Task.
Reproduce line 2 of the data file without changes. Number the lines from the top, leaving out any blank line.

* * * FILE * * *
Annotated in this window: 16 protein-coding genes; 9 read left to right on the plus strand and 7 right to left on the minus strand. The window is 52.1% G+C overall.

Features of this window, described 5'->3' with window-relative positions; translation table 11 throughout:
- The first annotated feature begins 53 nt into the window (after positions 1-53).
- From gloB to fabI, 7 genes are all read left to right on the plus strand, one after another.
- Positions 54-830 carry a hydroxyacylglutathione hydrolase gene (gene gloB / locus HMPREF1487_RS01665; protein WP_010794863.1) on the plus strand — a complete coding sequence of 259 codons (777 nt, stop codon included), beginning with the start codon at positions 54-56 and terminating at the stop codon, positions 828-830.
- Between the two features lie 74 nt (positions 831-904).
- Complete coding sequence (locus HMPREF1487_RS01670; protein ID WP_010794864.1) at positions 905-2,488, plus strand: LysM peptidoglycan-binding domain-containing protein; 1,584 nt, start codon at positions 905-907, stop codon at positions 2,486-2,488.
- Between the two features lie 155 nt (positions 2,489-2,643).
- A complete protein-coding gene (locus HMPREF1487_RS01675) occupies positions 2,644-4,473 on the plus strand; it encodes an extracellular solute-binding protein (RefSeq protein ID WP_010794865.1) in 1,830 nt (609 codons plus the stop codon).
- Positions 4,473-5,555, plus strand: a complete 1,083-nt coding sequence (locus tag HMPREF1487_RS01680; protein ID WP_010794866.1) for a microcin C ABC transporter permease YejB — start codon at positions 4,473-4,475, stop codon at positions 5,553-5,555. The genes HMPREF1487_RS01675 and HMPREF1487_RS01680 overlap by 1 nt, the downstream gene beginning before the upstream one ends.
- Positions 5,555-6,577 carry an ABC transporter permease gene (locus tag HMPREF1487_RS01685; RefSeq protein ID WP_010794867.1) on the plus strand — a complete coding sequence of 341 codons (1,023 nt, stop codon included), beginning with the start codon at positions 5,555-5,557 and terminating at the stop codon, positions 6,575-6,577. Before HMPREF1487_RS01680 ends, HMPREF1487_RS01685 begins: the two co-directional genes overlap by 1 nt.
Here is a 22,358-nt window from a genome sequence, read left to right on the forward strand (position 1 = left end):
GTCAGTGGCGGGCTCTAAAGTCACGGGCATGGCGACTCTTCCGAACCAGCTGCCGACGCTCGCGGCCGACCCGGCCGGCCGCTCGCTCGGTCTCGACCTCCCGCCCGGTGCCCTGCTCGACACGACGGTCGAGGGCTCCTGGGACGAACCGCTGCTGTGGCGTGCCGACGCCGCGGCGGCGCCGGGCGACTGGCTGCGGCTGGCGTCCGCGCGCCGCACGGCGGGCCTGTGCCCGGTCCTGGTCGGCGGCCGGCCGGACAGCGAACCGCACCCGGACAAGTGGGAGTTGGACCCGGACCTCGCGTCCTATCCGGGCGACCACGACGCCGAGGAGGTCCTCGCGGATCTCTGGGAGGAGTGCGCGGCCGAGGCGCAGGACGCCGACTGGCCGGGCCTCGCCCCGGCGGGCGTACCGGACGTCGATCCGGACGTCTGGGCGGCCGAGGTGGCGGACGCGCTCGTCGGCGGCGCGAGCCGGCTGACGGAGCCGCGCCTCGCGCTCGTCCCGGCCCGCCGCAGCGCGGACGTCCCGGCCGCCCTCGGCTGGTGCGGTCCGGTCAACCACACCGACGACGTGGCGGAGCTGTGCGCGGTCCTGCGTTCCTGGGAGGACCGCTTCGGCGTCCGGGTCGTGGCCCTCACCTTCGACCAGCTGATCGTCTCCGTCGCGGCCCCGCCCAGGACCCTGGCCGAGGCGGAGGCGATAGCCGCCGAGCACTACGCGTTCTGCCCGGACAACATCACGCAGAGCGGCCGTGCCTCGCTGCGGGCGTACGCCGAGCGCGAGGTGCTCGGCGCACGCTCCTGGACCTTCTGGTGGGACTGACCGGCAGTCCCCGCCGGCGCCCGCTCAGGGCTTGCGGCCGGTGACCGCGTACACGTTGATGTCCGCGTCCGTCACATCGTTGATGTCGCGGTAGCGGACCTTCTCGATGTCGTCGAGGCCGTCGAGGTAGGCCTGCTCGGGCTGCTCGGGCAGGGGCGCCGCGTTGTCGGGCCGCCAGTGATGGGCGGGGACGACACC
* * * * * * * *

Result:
Features of this window, described 5'->3' with window-relative positions; translation table 11 throughout: